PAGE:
This is the canonical example of an ill conditioned polynomial, which was devised by Professor James Wilkinson (1919-1986) in a 1959 paper to illustrate the difficulties involved in the calculation of the roots of polynomials and by extension algebraic eigenvalues. We begin with the polynomial,
P(x) = (x + 1)(x + 2) ... (x + 20)
Expanding this polynomial shows that it has fairly large coefficients:
The zeroes of this polynomial, -1, -2, -3, ..., -20, however, could scarcely be more isolated. Changing the coefficient of x19 by adding 2-23, which is a change of practically machine epsilon for single precision IEEE-754 floating point numbers, we get Wilkinson's polynomial. Now, intuition might tell us that such a slight change in the value of a single coefficient like that can't matter very much in the grand scheme of things, but we could not be more wrong. To nine decimal places, the roots of Wilkinson's polynomial are:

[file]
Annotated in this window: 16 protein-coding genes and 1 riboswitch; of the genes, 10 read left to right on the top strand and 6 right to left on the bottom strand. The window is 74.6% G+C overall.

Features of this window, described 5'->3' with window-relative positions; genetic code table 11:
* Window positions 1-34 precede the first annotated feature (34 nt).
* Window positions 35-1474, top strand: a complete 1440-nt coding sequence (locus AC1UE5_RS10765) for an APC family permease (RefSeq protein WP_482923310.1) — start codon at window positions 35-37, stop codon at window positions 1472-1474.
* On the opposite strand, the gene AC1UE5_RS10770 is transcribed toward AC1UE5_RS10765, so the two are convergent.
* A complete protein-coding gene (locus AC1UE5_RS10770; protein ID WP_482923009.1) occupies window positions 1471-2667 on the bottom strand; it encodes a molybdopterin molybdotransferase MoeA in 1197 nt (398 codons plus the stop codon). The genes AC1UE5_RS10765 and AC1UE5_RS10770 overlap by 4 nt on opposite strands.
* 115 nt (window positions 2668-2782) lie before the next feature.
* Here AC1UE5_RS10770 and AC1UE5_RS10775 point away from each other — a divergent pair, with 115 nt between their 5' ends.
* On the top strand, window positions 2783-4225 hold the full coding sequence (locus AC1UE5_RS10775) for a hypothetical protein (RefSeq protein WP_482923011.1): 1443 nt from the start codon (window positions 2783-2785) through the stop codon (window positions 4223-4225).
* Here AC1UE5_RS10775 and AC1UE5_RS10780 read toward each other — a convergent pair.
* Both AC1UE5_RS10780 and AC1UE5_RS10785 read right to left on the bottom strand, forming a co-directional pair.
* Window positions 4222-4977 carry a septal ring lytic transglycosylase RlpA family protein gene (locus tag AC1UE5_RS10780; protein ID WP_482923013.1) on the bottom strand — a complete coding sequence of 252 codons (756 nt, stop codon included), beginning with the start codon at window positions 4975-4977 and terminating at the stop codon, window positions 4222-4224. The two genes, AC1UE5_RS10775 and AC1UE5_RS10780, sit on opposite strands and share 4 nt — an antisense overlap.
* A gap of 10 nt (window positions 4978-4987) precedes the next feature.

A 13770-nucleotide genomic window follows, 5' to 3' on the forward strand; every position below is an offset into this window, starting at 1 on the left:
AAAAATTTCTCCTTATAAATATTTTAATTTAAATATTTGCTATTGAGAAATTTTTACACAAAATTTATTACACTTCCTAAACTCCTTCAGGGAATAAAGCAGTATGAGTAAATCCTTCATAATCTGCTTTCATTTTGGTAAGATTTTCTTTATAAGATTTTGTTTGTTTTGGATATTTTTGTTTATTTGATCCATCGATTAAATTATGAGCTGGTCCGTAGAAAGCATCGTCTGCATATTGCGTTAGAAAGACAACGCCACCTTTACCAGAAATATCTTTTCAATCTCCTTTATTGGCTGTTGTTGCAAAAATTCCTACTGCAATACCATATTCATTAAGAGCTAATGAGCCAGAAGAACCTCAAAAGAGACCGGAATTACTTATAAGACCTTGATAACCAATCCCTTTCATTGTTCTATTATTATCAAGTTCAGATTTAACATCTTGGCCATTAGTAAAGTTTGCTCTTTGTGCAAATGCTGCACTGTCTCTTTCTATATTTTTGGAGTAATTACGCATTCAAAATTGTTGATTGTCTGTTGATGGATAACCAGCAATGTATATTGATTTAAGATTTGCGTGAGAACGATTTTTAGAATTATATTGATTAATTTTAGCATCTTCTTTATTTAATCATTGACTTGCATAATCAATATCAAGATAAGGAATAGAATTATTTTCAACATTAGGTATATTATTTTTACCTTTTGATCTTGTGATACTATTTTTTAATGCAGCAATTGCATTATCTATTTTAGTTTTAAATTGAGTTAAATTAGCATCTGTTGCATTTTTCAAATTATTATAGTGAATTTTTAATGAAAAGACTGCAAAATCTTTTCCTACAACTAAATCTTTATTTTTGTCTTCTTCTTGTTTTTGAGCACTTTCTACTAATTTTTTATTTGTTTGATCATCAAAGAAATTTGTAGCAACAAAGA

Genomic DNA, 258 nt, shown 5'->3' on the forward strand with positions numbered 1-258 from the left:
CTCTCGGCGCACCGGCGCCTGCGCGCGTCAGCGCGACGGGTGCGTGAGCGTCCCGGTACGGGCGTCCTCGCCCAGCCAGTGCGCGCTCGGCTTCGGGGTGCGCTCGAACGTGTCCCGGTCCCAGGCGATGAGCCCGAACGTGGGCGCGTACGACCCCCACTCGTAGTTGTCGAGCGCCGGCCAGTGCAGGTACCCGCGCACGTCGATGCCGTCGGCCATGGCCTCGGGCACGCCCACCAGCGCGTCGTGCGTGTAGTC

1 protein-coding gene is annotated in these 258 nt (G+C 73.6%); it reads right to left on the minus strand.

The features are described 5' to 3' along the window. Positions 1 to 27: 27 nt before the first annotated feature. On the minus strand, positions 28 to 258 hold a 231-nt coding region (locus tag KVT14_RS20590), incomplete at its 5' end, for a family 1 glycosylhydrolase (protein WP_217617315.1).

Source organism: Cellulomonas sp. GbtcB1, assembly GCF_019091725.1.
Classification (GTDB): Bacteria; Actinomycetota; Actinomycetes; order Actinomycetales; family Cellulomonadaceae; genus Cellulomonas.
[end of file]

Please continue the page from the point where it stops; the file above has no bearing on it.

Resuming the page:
-10.095266145 ± 0.643500904i
-11.793633881 ± 1.652329728i
-13.992358137 ± 2.518830071i
-16.730737466 ± 2.812624894i
-19.502439400 ± 1.940330347i
Large changes have appeared in all the roots from -9 to -20, and ten of them have become complex, and significantly so in proportion to the magnitude of the coefficient change. These changes are real, not the result of mistakes in calculation of the roots, but the actual changes in the roots as a result of the minor change in the coefficients. This is a truly shocking result, and does not bode well for those engaged in numerically calculating the roots of high-degree polynomials or eigenvalues of large matrices. That means that in order to reliably compute the roots of polynomials of sufficiently high degree one would need to use at least double precision arithmetic, and if one is using deflation with synthetic division to eliminate roots as they are found, one had better get the roots to as high an accuracy as possible to avoid this kind of fiasco.
I suppose this must be an early example of what would later be called chaos theory. with the kind of sensitive dependence on initial conditions that are its hallmark. Numerical analysts beware, and if something like this bites you in practice remember Hamming's Motto: "The purpose of computing is insight, not numbers."